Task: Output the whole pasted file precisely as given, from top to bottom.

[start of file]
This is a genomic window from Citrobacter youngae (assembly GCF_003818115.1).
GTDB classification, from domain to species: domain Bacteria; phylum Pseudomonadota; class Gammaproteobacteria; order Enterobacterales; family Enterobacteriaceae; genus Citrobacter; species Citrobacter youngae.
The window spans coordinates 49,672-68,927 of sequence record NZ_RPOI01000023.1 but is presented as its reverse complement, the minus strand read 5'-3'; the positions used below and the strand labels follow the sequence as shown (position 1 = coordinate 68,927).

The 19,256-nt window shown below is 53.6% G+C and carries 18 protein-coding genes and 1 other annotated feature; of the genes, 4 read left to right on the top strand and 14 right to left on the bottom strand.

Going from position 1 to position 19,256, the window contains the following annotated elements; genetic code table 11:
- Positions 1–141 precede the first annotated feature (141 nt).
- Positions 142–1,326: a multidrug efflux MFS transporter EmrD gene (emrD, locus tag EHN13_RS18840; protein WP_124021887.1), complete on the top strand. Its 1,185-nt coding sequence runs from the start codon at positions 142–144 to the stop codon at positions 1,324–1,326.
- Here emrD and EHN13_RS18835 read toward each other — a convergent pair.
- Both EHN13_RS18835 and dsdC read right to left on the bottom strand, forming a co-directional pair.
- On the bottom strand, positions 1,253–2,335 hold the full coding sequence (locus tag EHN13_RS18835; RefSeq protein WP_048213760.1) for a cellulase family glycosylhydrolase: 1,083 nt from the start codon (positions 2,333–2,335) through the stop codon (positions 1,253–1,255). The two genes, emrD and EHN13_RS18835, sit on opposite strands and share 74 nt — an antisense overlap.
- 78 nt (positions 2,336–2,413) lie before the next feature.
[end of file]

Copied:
This is a genomic window from Citrobacter youngae (assembly GCF_003818115.1).
GTDB classification, from domain to species: domain Bacteria; phylum Pseudomonadota; class Gammaproteobacteria; order Enterobacterales; family Enterobacteriaceae; genus Citrobacter; species Citrobacter youngae.
The window spans coordinates 49,672-68,927 of sequence record NZ_RPOI01000023.1 but is presented as its reverse complement, the minus strand read 5'-3'; the positions used below and the strand labels follow the sequence as shown (position 1 = coordinate 68,927).

The 19,256-nt window shown below is 53.6% G+C and carries 18 protein-coding genes and 1 other annotated feature; of the genes, 4 read left to right on the top strand and 14 right to left on the bottom strand.

Going from position 1 to position 19,256, the window contains the following annotated elements; genetic code table 11:
- Positions 1–141 precede the first annotated feature (141 nt).
- Positions 142–1,326: a multidrug efflux MFS transporter EmrD gene (emrD, locus tag EHN13_RS18840; protein WP_124021887.1), complete on the top strand. Its 1,185-nt coding sequence runs from the start codon at positions 142–144 to the stop codon at positions 1,324–1,326.
- Here emrD and EHN13_RS18835 read toward each other — a convergent pair.
- Both EHN13_RS18835 and dsdC read right to left on the bottom strand, forming a co-directional pair.
- On the bottom strand, positions 1,253–2,335 hold the full coding sequence (locus tag EHN13_RS18835; RefSeq protein WP_048213760.1) for a cellulase family glycosylhydrolase: 1,083 nt from the start codon (positions 2,333–2,335) through the stop codon (positions 1,253–1,255). The two genes, emrD and EHN13_RS18835, sit on opposite strands and share 74 nt — an antisense overlap.
- 78 nt (positions 2,336–2,413) lie before the next feature.